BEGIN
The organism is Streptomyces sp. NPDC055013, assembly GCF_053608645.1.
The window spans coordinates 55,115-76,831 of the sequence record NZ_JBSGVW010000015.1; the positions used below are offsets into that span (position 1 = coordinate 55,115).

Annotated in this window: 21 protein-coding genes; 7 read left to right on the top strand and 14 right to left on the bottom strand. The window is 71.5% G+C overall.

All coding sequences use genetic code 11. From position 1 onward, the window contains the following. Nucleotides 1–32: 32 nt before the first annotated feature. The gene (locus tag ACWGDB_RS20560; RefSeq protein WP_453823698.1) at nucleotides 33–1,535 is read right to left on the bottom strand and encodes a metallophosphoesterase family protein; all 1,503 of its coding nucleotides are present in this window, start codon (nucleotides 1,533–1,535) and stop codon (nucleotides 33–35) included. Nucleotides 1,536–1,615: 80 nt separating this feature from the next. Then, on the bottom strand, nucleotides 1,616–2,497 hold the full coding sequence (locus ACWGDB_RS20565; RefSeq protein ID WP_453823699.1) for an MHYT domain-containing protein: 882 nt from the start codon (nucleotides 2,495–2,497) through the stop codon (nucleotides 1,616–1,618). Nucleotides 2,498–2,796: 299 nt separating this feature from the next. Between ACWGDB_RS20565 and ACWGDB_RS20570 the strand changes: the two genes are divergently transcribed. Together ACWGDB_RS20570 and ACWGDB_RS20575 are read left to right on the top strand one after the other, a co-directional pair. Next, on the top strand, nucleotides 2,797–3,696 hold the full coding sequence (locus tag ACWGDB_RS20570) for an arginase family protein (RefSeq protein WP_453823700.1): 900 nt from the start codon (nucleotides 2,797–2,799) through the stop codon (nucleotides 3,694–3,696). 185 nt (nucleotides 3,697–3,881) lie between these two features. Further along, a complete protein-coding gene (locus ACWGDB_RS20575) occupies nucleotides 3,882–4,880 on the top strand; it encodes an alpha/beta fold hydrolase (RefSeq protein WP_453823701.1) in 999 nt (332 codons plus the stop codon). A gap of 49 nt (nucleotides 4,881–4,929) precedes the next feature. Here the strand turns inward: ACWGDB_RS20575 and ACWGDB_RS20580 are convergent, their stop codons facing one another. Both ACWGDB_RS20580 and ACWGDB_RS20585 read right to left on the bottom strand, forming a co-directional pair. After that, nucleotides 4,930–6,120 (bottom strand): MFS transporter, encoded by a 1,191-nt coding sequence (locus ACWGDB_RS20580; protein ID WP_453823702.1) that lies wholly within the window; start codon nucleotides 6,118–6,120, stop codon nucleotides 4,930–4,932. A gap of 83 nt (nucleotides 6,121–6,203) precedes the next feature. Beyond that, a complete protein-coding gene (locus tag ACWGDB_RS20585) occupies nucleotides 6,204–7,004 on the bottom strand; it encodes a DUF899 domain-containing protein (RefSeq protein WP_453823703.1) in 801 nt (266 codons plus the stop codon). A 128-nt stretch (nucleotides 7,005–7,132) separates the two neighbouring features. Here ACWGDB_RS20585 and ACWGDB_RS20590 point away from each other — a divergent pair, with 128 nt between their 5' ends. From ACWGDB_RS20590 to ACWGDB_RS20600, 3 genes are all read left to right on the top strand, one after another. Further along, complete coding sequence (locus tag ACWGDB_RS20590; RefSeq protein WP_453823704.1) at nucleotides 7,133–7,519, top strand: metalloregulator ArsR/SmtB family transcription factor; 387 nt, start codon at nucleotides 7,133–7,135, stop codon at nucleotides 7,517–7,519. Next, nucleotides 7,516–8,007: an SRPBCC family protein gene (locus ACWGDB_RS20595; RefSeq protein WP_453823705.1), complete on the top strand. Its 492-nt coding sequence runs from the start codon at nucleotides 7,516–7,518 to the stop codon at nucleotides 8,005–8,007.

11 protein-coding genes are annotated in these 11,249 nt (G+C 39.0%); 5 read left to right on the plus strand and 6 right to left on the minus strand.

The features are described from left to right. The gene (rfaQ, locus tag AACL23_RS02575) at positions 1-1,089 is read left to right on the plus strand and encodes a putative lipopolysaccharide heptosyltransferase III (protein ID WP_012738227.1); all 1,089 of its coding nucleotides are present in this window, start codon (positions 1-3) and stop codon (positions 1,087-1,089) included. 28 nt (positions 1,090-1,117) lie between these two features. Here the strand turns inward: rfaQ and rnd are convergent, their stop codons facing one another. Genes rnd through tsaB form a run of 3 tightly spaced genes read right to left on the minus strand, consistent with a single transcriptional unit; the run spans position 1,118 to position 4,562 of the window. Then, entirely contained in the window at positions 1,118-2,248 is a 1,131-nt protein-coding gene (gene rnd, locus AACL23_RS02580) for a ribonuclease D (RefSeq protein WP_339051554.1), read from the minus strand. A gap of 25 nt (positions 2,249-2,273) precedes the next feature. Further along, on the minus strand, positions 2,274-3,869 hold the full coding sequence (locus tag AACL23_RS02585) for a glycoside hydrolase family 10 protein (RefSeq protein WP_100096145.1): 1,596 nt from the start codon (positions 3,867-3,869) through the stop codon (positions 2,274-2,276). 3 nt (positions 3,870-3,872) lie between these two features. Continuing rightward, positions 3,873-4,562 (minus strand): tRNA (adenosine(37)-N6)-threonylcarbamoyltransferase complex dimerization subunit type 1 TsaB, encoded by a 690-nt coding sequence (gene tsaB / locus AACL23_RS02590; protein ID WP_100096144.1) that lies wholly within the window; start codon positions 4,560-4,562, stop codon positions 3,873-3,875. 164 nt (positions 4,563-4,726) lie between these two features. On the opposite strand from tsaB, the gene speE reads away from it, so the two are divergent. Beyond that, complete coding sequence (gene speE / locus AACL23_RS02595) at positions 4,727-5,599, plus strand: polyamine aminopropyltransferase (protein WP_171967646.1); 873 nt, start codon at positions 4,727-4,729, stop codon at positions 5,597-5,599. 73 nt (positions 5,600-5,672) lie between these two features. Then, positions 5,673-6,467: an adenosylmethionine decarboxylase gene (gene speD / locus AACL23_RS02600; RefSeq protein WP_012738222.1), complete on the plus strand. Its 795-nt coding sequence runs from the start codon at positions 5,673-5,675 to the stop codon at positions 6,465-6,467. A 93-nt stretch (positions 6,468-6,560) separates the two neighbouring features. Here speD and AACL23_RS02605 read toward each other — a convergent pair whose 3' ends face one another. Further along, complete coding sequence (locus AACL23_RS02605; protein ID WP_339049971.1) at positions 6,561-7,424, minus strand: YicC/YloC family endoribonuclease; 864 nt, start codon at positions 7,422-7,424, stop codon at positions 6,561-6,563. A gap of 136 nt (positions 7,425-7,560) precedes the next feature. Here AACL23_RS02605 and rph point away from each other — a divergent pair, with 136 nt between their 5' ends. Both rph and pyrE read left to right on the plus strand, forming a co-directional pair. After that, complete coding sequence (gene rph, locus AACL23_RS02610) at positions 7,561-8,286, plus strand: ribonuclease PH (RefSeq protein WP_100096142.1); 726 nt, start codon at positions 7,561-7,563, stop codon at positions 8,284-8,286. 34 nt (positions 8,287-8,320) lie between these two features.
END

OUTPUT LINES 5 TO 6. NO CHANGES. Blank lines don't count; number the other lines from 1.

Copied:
11 protein-coding genes are annotated in these 11,249 nt (G+C 39.0%); 5 read left to right on the plus strand and 6 right to left on the minus strand.

The features are described from left to right. The gene (rfaQ, locus tag AACL23_RS02575) at positions 1-1,089 is read left to right on the plus strand and encodes a putative lipopolysaccharide heptosyltransferase III (protein ID WP_012738227.1); all 1,089 of its coding nucleotides are present in this window, start codon (positions 1-3) and stop codon (positions 1,087-1,089) included. 28 nt (positions 1,090-1,117) lie between these two features. Here the strand turns inward: rfaQ and rnd are convergent, their stop codons facing one another. Genes rnd through tsaB form a run of 3 tightly spaced genes read right to left on the minus strand, consistent with a single transcriptional unit; the run spans position 1,118 to position 4,562 of the window. Then, entirely contained in the window at positions 1,118-2,248 is a 1,131-nt protein-coding gene (gene rnd, locus AACL23_RS02580) for a ribonuclease D (RefSeq protein WP_339051554.1), read from the minus strand. A gap of 25 nt (positions 2,249-2,273) precedes the next feature. Further along, on the minus strand, positions 2,274-3,869 hold the full coding sequence (locus tag AACL23_RS02585) for a glycoside hydrolase family 10 protein (RefSeq protein WP_100096145.1): 1,596 nt from the start codon (positions 3,867-3,869) through the stop codon (positions 2,274-2,276). 3 nt (positions 3,870-3,872) lie between these two features. Continuing rightward, positions 3,873-4,562 (minus strand): tRNA (adenosine(37)-N6)-threonylcarbamoyltransferase complex dimerization subunit type 1 TsaB, encoded by a 690-nt coding sequence (gene tsaB / locus AACL23_RS02590; protein ID WP_100096144.1) that lies wholly within the window; start codon positions 4,560-4,562, stop codon positions 3,873-3,875. 164 nt (positions 4,563-4,726) lie between these two features. On the opposite strand from tsaB, the gene speE reads away from it, so the two are divergent. Beyond that, complete coding sequence (gene speE / locus AACL23_RS02595) at positions 4,727-5,599, plus strand: polyamine aminopropyltransferase (protein WP_171967646.1); 873 nt, start codon at positions 4,727-4,729, stop codon at positions 5,597-5,599. 73 nt (positions 5,600-5,672) lie between these two features. Then, positions 5,673-6,467: an adenosylmethionine decarboxylase gene (gene speD / locus AACL23_RS02600; RefSeq protein WP_012738222.1), complete on the plus strand. Its 795-nt coding sequence runs from the start codon at positions 5,673-5,675 to the stop codon at positions 6,465-6,467. A 93-nt stretch (positions 6,468-6,560) separates the two neighbouring features. Here speD and AACL23_RS02605 read toward each other — a convergent pair whose 3' ends face one another. Further along, complete coding sequence (locus AACL23_RS02605; protein ID WP_339049971.1) at positions 6,561-7,424, minus strand: YicC/YloC family endoribonuclease; 864 nt, start codon at positions 7,422-7,424, stop codon at positions 6,561-6,563. A gap of 136 nt (positions 7,425-7,560) precedes the next feature. Here AACL23_RS02605 and rph point away from each other — a divergent pair, with 136 nt between their 5' ends. Both rph and pyrE read left to right on the plus strand, forming a co-directional pair. After that, complete coding sequence (gene rph, locus AACL23_RS02610) at positions 7,561-8,286, plus strand: ribonuclease PH (RefSeq protein WP_100096142.1); 726 nt, start codon at positions 7,561-7,563, stop codon at positions 8,284-8,286. 34 nt (positions 8,287-8,320) lie between these two features.